Kevin Ohashi Warning: Change Your Password Storage Policy or Be Publicly Named & Shamed

I read  an article on Kevin Ohashi’s blog, and if you represent or work for a domain company, you better take notice. According to Ohashi, at least one major domain company is not storing customer passwords securely, and if this isn’t fixed by April 25, he will publicly name the company.

You can read the full details of the security threat on Kevin’s website, but the gist of it is that companies should keep client passwords encrypted, and he has noticed that one company does not appear to be doing so. This can put client accounts in peril, and if clients use the same password at different registrars, it can spell major problems.

I do my best to use different login information (user name and password) for each domain registrar I use. I know that no system is perfect, but account security is of  utmost  importance. Stolen domain names are expensive to recover, and that doesn’t include losses such as PPC/advertising revenue and missed sales opportunities.

I really hope Kevin doesn’t have to name the company that might have password issues, but if he does, let’s hope the company addresses those issues ASAP. It’s also a good opportunity for other companies to address their own password encryption system.

Thanks to Kevin for looking out.

Elliot Silver
Elliot Silver
About The Author: Elliot Silver is an Internet entrepreneur and publisher of Elliot is also the founder and President of Top Notch Domains, LLC, a company that has closed eight figures in deals. Please read the Terms of Use page for additional information about the publisher, website comment policy, disclosures, and conflicts of interest. Reach out to Elliot: Twitter | Facebook | LinkedIn


  1. The company should be named anyway. Even fixed after the event, this shows a complete disregard for customer security and/or extreme naivety on the part of their development team. It is a critical and unforgivable fundamental design flaw and 20 years of software development experience tells me it isn’t isolated within their systems. This is why they should be named.

  2. I’ve been emailed my password in plaintext from several times without me even prompting it. If they are able to do that, it means the password isn’t hashed in the database. I wonder if there are others or if this is the one he’s talking about.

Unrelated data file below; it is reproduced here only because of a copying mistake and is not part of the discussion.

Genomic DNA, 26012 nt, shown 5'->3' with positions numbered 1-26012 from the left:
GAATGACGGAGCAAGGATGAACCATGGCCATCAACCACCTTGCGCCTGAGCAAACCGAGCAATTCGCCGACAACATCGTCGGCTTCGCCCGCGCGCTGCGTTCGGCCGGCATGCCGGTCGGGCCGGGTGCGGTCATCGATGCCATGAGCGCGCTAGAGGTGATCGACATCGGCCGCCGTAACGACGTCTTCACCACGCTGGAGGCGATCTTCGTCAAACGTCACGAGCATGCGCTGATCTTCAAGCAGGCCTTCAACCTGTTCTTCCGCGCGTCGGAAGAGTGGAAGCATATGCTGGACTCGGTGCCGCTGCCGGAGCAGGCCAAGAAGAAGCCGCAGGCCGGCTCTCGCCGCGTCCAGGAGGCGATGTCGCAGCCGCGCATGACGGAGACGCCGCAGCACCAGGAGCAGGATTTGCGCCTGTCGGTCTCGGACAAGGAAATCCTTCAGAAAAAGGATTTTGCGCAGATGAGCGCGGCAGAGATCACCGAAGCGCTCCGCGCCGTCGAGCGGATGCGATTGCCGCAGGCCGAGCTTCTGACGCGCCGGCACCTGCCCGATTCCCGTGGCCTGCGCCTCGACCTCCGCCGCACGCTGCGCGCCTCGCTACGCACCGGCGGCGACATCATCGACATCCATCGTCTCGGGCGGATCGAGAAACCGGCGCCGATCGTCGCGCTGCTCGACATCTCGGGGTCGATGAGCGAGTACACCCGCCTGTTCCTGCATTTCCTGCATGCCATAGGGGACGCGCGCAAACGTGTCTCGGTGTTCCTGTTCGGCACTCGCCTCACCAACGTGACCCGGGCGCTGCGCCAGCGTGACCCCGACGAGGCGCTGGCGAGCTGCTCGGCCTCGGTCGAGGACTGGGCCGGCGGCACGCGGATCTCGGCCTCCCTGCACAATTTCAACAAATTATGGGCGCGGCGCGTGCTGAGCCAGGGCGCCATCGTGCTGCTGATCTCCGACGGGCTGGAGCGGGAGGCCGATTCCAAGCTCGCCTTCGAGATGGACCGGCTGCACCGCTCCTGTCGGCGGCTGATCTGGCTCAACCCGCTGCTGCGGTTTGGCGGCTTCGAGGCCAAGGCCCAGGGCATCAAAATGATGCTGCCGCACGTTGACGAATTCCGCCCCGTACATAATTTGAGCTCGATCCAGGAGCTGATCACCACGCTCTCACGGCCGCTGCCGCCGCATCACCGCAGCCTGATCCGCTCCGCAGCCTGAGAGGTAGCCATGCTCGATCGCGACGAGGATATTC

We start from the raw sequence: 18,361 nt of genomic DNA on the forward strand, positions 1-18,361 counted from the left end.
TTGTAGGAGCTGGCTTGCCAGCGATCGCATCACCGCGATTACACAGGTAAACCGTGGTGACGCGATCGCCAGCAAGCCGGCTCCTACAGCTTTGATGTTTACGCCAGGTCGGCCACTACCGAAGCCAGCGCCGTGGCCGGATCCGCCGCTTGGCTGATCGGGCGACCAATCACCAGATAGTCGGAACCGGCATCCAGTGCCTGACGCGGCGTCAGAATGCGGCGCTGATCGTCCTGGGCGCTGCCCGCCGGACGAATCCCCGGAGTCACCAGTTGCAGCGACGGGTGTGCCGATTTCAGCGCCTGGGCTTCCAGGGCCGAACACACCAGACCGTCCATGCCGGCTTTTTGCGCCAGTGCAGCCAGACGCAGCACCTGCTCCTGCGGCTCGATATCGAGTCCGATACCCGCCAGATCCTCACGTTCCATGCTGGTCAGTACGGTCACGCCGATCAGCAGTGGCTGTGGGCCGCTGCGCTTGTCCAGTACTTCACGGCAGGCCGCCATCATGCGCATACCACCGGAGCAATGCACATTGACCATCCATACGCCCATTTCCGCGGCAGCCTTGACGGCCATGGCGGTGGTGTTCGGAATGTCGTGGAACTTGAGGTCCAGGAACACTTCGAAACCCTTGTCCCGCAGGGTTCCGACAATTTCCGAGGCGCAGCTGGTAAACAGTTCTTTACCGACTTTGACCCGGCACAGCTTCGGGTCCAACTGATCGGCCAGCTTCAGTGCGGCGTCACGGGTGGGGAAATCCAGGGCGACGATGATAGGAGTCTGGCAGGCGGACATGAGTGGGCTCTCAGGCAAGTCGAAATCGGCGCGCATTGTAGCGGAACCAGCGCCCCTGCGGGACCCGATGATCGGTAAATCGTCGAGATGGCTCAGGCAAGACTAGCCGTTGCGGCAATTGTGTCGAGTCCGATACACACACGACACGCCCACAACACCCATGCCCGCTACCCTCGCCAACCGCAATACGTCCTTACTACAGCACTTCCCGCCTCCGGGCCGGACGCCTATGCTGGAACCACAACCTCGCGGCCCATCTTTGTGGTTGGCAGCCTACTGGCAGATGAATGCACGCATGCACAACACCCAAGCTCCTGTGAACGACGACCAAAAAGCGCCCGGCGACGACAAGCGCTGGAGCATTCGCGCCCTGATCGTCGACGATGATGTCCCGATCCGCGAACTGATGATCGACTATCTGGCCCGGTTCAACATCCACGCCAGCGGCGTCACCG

3., an company. Forgot your password? No problem, we will just email your username AND password to you in plaintext.

  4. Ethical “hackers” never threaten to name and shame over security matters. Kevin should know better than this, contacting the affected company by all means possible is the proper way to handle a security lapse. I did it with GoDaddy & Snapnames years ago; usually a “thank you” is the only reward and that’s the way it should be.

  5. I like how people just blindly believe other people without doing any research. So Kevin said if you receive your password in email as plaintext then its stored as plain text. This is absurd and down right dangerous filling heads of people thinking their password is stored in plain text just because they received the password in plain text.

    I might as well go ahead and setup an account on all major sites out there that give you a login and when I recover my password and it gives me my regular password without resetting it Im going to post a ridiculous article stating Im going to announce companies who are not secure.

    You can use a hash and a salt in the database, when you view the table for username and password you dont see your password in plain text, you see a hash and a salt and you dont even know which is the hash and which is the salt. Just an example if your username is whatever and your password is whatever1213 it could look like this in the table:

    username whatever
    fld1 32453gergtrgh76764gdfgefh565gerfg
    fld2 df546t576utrgwdwqerewrt

    Now you tell me if you see whatever1213 in there. Can you use programs to try to determine the password? Sure, the same goes for a md5 encrypted password.

    Dont believe me? Lets use Kevins example, when you use the password, password, and md5 encrypt it you get 5f4dcc3b5aa765d61d8327deb882cf99

    Now go to this site:

    Put in 5f4dcc3b5aa765d61d8327deb882cf99 and guess what? It gives you the plain text password value for 5f4dcc3b5aa765d61d8327deb882cf99.

  6. @ Elliot
    Sorry, just was reading comments on this post and actually wanted to post something real quick and the post got away from me. Sorry!

  7. Forgetting the mumbo jumbo for a second (I’m looking into that actually being curious) if I store 10000 passwords in an encrypted file then there is nothing to prevent me from writing a program to unencrypt the file, retrieve a password, email the password, and reencrypt the file. The key to the file can be stored off the server as well. (And not even considering what Jack above is saying I am taking a totally different approach to try and prove this theory wrong).

    So, simply being able to email back a password does not imply the password is not being stored securely. QED.

    Forgetting the fact that a password mailed in the clear is not good practice of course it appears to be a stretch to say that the fact that they email a password means that they don’t “store customer passwords securely”.

    So while he could be right that they are storing passwords in plaintext the fact that they email passwords doesn’t mean that they do that for sure.

    Consequently this statement is incorrect: “If they email you your original password, they are storing it in plaintext.”

    if..then so he is wrong just based on that one statement. Put the word “probably” in there and ok, I would go along with that.